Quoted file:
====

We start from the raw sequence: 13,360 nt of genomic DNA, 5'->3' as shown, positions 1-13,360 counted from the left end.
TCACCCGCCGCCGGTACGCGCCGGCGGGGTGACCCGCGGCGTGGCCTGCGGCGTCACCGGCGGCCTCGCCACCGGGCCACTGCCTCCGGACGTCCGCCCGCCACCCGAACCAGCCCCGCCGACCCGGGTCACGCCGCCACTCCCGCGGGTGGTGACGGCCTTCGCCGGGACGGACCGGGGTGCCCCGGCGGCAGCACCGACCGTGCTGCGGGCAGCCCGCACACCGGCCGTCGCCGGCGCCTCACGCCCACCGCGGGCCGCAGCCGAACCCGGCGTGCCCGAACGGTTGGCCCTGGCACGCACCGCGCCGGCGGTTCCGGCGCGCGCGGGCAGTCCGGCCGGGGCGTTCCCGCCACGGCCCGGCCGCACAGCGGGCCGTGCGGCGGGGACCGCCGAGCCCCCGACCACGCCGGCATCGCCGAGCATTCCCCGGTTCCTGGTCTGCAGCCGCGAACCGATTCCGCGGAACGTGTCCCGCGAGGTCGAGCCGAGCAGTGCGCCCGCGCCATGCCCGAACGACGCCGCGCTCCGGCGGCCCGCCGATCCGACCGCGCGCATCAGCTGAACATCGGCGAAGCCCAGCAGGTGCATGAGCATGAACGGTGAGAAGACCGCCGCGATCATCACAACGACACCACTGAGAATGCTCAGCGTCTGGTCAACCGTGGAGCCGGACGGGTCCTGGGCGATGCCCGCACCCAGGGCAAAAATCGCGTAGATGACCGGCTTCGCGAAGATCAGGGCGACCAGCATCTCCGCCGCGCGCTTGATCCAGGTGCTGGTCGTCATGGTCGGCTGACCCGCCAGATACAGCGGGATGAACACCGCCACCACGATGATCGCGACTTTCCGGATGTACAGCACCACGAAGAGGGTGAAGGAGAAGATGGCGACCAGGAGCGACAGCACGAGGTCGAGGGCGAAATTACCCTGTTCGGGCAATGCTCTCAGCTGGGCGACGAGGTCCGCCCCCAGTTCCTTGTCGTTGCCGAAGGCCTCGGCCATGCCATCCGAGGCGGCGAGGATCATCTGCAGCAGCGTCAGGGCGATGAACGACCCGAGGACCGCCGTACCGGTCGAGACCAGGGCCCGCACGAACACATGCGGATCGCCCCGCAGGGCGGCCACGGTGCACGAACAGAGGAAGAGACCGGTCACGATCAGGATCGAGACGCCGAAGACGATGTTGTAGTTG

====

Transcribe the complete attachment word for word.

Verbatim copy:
We start from the raw sequence: 13,360 nt of genomic DNA, 5'->3' as shown, positions 1-13,360 counted from the left end.
TCACCCGCCGCCGGTACGCGCCGGCGGGGTGACCCGCGGCGTGGCCTGCGGCGTCACCGGCGGCCTCGCCACCGGGCCACTGCCTCCGGACGTCCGCCCGCCACCCGAACCAGCCCCGCCGACCCGGGTCACGCCGCCACTCCCGCGGGTGGTGACGGCCTTCGCCGGGACGGACCGGGGTGCCCCGGCGGCAGCACCGACCGTGCTGCGGGCAGCCCGCACACCGGCCGTCGCCGGCGCCTCACGCCCACCGCGGGCCGCAGCCGAACCCGGCGTGCCCGAACGGTTGGCCCTGGCACGCACCGCGCCGGCGGTTCCGGCGCGCGCGGGCAGTCCGGCCGGGGCGTTCCCGCCACGGCCCGGCCGCACAGCGGGCCGTGCGGCGGGGACCGCCGAGCCCCCGACCACGCCGGCATCGCCGAGCATTCCCCGGTTCCTGGTCTGCAGCCGCGAACCGATTCCGCGGAACGTGTCCCGCGAGGTCGAGCCGAGCAGTGCGCCCGCGCCATGCCCGAACGACGCCGCGCTCCGGCGGCCCGCCGATCCGACCGCGCGCATCAGCTGAACATCGGCGAAGCCCAGCAGGTGCATGAGCATGAACGGTGAGAAGACCGCCGCGATCATCACAACGACACCACTGAGAATGCTCAGCGTCTGGTCAACCGTGGAGCCGGACGGGTCCTGGGCGATGCCCGCACCCAGGGCAAAAATCGCGTAGATGACCGGCTTCGCGAAGATCAGGGCGACCAGCATCTCCGCCGCGCGCTTGATCCAGGTGCTGGTCGTCATGGTCGGCTGACCCGCCAGATACAGCGGGATGAACACCGCCACCACGATGATCGCGACTTTCCGGATGTACAGCACCACGAAGAGGGTGAAGGAGAAGATGGCGACCAGGAGCGACAGCACGAGGTCGAGGGCGAAATTACCCTGTTCGGGCAATGCTCTCAGCTGGGCGACGAGGTCCGCCCCCAGTTCCTTGTCGTTGCCGAAGGCCTCGGCCATGCCATCCGAGGCGGCGAGGATCATCTGCAGCAGCGTCAGGGCGATGAACGACCCGAGGACCGCCGTACCGGTCGAGACCAGGGCCCGCACGAACACATGCGGATCGCCCCGCAGGGCGGCCACGGTGCACGAACAGAGGAAGAGACCGGTCACGATCAGGATCGAGACGCCGAAGACGATGTTGTAGTTG